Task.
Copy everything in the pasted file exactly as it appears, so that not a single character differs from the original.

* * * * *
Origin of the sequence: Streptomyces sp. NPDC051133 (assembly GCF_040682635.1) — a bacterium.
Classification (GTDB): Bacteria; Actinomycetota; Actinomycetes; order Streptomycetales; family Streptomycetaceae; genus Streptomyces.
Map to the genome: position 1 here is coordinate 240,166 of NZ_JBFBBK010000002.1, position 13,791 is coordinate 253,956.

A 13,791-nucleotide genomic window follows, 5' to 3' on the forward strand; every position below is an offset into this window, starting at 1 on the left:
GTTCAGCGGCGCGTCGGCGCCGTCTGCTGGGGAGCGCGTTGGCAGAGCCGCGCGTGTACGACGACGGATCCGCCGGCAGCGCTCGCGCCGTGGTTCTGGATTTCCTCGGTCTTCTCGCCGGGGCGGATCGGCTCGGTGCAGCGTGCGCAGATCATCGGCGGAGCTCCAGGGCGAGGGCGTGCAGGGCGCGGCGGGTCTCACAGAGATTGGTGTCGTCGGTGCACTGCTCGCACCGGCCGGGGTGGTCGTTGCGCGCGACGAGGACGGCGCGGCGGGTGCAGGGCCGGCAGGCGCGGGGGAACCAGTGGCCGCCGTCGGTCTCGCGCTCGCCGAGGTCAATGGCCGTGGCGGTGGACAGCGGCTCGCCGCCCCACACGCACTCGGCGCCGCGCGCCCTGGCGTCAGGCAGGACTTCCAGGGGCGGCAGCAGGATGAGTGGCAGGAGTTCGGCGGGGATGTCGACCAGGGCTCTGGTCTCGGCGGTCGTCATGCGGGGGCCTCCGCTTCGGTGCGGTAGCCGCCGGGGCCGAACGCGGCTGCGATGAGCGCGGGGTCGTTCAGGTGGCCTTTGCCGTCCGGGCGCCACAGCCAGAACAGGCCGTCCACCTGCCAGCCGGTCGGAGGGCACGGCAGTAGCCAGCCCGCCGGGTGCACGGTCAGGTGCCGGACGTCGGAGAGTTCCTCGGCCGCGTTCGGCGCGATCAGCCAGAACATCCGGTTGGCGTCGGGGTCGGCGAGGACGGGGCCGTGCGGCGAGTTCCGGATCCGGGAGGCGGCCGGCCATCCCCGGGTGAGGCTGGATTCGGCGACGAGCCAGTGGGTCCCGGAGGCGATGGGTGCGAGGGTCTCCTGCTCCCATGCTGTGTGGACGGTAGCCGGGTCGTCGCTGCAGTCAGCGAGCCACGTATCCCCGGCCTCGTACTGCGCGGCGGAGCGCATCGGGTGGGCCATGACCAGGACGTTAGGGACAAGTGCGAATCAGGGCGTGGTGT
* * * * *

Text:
Origin of the sequence: Streptomyces sp. NPDC051133 (assembly GCF_040682635.1) — a bacterium.
Classification (GTDB): Bacteria; Actinomycetota; Actinomycetes; order Streptomycetales; family Streptomycetaceae; genus Streptomyces.
Map to the genome: position 1 here is coordinate 240,166 of NZ_JBFBBK010000002.1, position 13,791 is coordinate 253,956.

A 13,791-nucleotide genomic window follows, 5' to 3' on the forward strand; every position below is an offset into this window, starting at 1 on the left:
GTTCAGCGGCGCGTCGGCGCCGTCTGCTGGGGAGCGCGTTGGCAGAGCCGCGCGTGTACGACGACGGATCCGCCGGCAGCGCTCGCGCCGTGGTTCTGGATTTCCTCGGTCTTCTCGCCGGGGCGGATCGGCTCGGTGCAGCGTGCGCAGATCATCGGCGGAGCTCCAGGGCGAGGGCGTGCAGGGCGCGGCGGGTCTCACAGAGATTGGTGTCGTCGGTGCACTGCTCGCACCGGCCGGGGTGGTCGTTGCGCGCGACGAGGACGGCGCGGCGGGTGCAGGGCCGGCAGGCGCGGGGGAACCAGTGGCCGCCGTCGGTCTCGCGCTCGCCGAGGTCAATGGCCGTGGCGGTGGACAGCGGCTCGCCGCCCCACACGCACTCGGCGCCGCGCGCCCTGGCGTCAGGCAGGACTTCCAGGGGCGGCAGCAGGATGAGTGGCAGGAGTTCGGCGGGGATGTCGACCAGGGCTCTGGTCTCGGCGGTCGTCATGCGGGGGCCTCCGCTTCGGTGCGGTAGCCGCCGGGGCCGAACGCGGCTGCGATGAGCGCGGGGTCGTTCAGGTGGCCTTTGCCGTCCGGGCGCCACAGCCAGAACAGGCCGTCCACCTGCCAGCCGGTCGGAGGGCACGGCAGTAGCCAGCCCGCCGGGTGCACGGTCAGGTGCCGGACGTCGGAGAGTTCCTCGGCCGCGTTCGGCGCGATCAGCCAGAACATCCGGTTGGCGTCGGGGTCGGCGAGGACGGGGCCGTGCGGCGAGTTCCGGATCCGGGAGGCGGCCGGCCATCCCCGGGTGAGGCTGGATTCGGCGACGAGCCAGTGGGTCCCGGAGGCGATGGGTGCGAGGGTCTCCTGCTCCCATGCTGTGTGGACGGTAGCCGGGTCGTCGCTGCAGTCAGCGAGCCACGTATCCCCGGCCTCGTACTGCGCGGCGGAGCGCATCGGGTGGGCCATGACCAGGACGTTAGGGACAAGTGCGAATCAGGGCGTGGTGT